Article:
[W]e need to come together with an economic rescue package that actually helps the economy. This bill is not worthy of our new President's signature. We can do better than this. This is not something that should come to the floor.

Read more: Uncategorized

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The hottest rain in world history falls on Needles, Calif.

This guy could have saved a few bucks if he'd dragged his bathtub outside on Monday. (Photo by jthezel.)

If you have a hot tub, it's recommended that you keep it at between 98 and 103 degrees F. Maybe you like it a little warmer than that. Fine. Take it up to, I dunno, 110. Point is, you only want it so hot.

If you live in Needles, Calif., there was an easy way to fill up your hot tub earlier this week: leave it outside.

A searing heat wave rare even for the Desert Southwest sent temperatures soaring to record levels on Monday, with Needles, California tying its record high for the date of 118°F (47.8°C). The temperature might have gone higher in Needles, but a thunderstorm rolled in at 3:20 pm, and by 3:56 pm PDT, rain began falling at a temperature of 115°F (46.1°C). Most of the rain evaporated, since the humidity was only 11%, and only a trace of precipitation was recorded in the rain gauge. Nevertheless, Monday's rain at 115° in Needles sets a new world record for the hottest rain in world history.

Emphasis added, but probably not needed.

Read more: Climate & Energy

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Greenland’s ice melt is its worst ever — and there’s still a month to go

Remember last month when NASA described an "extraordinary" melt across 97 percent of the surface of Greenland's ice sheet? Caused a big furor, people bugged out?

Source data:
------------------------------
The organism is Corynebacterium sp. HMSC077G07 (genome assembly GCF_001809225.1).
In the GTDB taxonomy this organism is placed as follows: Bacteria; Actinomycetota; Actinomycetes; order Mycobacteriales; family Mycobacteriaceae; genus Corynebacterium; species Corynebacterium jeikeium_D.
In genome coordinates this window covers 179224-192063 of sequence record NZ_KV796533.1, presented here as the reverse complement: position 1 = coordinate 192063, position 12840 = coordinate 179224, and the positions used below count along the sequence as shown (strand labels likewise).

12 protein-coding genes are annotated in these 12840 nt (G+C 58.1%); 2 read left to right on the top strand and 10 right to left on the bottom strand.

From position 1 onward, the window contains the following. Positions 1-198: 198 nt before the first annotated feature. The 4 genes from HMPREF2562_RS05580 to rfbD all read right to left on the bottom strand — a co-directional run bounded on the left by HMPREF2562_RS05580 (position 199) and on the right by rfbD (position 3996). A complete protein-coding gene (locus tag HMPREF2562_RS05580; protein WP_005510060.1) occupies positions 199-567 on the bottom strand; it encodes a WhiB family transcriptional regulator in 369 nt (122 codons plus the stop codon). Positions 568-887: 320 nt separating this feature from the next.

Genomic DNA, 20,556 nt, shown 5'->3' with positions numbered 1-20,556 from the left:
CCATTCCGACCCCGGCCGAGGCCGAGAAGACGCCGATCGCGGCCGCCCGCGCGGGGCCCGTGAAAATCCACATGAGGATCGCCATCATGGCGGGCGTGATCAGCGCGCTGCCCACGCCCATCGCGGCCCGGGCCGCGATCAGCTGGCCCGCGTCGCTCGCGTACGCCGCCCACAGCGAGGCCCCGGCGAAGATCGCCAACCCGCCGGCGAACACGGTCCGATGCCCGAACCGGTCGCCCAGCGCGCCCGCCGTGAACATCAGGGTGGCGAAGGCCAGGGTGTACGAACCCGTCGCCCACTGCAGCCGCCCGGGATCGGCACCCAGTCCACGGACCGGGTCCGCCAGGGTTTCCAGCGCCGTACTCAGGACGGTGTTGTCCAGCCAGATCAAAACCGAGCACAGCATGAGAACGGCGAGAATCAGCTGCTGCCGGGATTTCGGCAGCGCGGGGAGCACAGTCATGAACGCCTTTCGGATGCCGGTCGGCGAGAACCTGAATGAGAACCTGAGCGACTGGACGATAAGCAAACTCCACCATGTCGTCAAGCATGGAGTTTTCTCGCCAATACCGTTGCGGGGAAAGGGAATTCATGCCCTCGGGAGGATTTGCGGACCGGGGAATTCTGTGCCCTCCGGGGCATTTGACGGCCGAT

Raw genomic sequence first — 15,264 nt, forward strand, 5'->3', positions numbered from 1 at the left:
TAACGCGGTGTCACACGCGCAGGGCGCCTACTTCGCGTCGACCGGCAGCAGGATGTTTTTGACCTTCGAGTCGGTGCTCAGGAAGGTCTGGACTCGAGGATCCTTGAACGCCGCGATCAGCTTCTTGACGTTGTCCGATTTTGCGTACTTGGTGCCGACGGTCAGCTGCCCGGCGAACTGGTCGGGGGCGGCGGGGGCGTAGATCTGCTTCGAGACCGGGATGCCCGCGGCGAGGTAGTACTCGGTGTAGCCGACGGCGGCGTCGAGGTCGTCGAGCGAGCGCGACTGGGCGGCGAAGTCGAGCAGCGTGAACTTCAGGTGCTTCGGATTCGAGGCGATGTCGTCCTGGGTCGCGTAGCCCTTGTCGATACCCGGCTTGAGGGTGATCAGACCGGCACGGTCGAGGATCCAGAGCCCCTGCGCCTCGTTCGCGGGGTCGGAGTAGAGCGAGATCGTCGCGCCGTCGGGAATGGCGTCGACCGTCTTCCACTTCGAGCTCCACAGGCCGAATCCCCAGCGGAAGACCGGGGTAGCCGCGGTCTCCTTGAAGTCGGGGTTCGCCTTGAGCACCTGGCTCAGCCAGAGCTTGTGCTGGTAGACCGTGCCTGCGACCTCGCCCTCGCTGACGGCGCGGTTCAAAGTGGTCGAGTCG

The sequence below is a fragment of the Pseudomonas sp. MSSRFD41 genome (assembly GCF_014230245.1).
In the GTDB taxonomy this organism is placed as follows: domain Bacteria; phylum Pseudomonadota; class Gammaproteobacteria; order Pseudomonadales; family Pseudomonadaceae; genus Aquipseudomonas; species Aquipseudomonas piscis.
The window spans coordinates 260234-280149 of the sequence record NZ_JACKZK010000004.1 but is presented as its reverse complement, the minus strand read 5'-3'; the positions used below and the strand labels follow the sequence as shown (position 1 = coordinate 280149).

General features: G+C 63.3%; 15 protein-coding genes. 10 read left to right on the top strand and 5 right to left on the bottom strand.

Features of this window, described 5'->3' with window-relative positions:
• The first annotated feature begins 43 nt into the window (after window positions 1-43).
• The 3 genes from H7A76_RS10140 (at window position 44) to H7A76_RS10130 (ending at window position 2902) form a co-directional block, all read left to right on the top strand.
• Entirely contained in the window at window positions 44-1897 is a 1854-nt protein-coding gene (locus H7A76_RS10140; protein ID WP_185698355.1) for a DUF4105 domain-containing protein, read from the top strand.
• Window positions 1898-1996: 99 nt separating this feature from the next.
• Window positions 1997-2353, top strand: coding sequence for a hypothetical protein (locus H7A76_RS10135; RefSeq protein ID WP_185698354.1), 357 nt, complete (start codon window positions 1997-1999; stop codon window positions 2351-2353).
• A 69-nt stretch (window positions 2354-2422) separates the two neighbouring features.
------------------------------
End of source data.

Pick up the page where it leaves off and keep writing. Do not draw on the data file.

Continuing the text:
It's actually worse than that. From City College of New York:

Melting over the Greenland ice sheet shattered the seasonal record on August 8 -- a full four weeks before the close of the melting season, reports Marco Tedesco, assistant professor of Earth and atmospheric sciences at The City College of New York.

The melting season in Greenland usually lasts from June – when the first puddles of meltwater appear – to early-September, when temperatures cool. This year, cumulative melting in the first week in August had already exceeded the record of 2010, taken over a full season, according to Professor Tedesco's ongoing analysis. …

This spells a change for the face of southern Greenland, he added, with the ice sheet thinning at its edges and lakes on top of glaciers proliferating.

Professor Tedesco noted that these changes jibe with what most of the models predict – the difference is how quickly this seems to be happening.

Melting ice in Greenland. (Photo by Christine Zenino.)
Read more: Climate & Energy

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Kentucky coal headed to India under new deal

WV coal protest: mineA coal mine in West Virginia.

From the Louisville Courier-Journal:

Kentucky coal producers have reached an agreement to export 9 million tons of coal annually to India for the next 25 years in a $7 billion deal.

Gov. Steve Beshear’s office announced Wednesday that New Jersey-based FJS Energy LLC signed the deal with India’s Abhijeet Group to purchase coal exports from Kentucky and West Virginia through Kentucky-based affiliates FJSE Marshall and FJSE River Coal.

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Shell gets it backward, starts polluting Alaskan water before it drills

Shell's head of Alaskan exploration faces the press. (Photo by Fabio DiLupo.)

How about a quick update on Shell's puttering about in the Arctic? You may remember that it's trying to create a conduit comprised of a little bit of metal and some concrete that runs from the ocean surface directly into a large pocket of oil. This is a cause for concern to many people, although, in fairness, it has been months since there was a malfunction at an offshore rig that caused oil to spew into the ocean.

Shell's progress has been slow, something it blames on basically everyone and everything: the air, the ice, the Department of the Interior. The one of those things that is capable of responding did.

“The cause for any delay here is Shell’s construction of its vessel,” [Interior Secretary Ken] Salazar said. “They have not been able to get it done. If they had got it done, they may already be up there today, because the waters in the Chukchi [Sea] around the so-called Burger find are already open.”